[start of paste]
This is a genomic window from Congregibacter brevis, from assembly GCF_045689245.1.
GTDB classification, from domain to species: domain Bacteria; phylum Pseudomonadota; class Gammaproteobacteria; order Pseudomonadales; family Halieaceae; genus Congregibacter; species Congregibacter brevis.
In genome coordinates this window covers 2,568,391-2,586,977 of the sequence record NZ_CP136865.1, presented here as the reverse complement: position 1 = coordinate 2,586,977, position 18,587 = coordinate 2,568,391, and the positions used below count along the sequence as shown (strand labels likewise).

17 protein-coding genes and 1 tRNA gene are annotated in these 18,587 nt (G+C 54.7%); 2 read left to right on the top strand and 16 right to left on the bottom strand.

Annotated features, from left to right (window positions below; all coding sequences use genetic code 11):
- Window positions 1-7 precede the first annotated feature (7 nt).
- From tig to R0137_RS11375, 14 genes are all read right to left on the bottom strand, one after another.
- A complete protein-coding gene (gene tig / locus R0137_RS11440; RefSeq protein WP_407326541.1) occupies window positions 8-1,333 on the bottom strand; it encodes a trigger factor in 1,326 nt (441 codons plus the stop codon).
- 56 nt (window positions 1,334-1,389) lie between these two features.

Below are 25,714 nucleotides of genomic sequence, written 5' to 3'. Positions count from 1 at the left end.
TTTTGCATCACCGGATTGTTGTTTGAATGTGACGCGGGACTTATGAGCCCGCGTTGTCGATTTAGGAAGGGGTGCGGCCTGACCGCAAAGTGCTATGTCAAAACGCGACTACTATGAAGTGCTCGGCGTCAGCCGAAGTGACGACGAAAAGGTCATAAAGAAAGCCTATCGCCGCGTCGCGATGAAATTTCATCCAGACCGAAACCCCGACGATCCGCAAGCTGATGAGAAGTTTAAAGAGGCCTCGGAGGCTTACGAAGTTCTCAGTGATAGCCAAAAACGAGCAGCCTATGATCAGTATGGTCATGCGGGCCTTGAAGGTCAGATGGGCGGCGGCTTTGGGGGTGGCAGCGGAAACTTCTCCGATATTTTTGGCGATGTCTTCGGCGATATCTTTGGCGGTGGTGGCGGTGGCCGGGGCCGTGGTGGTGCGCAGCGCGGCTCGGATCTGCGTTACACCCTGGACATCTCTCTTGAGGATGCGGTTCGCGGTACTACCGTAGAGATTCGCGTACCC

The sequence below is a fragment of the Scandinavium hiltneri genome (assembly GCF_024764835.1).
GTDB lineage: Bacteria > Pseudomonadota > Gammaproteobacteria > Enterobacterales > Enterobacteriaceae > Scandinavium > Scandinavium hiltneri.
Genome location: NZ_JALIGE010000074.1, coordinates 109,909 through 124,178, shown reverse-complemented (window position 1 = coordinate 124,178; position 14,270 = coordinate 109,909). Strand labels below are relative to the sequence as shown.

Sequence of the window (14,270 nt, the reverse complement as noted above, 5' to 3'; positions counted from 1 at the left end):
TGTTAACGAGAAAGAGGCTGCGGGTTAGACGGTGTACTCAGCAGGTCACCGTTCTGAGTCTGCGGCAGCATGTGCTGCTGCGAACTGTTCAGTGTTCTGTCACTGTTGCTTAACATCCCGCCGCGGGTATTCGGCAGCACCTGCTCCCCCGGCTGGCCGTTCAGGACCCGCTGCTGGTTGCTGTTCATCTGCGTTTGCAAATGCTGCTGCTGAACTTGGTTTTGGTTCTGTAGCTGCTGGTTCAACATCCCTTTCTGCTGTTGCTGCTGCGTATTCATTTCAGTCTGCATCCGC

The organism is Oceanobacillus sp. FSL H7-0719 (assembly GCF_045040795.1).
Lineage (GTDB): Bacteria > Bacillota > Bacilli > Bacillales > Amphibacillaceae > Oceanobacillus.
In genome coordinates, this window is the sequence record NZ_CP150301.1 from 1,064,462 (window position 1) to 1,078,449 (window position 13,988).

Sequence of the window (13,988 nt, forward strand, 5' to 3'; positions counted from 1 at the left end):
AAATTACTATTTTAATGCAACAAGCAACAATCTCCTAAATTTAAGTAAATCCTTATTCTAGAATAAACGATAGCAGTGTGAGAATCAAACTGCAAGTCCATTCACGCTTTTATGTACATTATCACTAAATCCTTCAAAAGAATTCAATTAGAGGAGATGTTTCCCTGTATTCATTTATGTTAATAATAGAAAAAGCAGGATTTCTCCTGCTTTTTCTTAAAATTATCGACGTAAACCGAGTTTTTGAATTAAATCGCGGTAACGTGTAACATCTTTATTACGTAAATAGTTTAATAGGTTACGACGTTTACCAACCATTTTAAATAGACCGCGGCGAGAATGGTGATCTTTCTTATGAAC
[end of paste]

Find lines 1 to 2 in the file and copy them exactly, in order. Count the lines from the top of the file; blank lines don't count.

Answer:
This is a genomic window from Congregibacter brevis, from assembly GCF_045689245.1.
GTDB classification, from domain to species: domain Bacteria; phylum Pseudomonadota; class Gammaproteobacteria; order Pseudomonadales; family Halieaceae; genus Congregibacter; species Congregibacter brevis.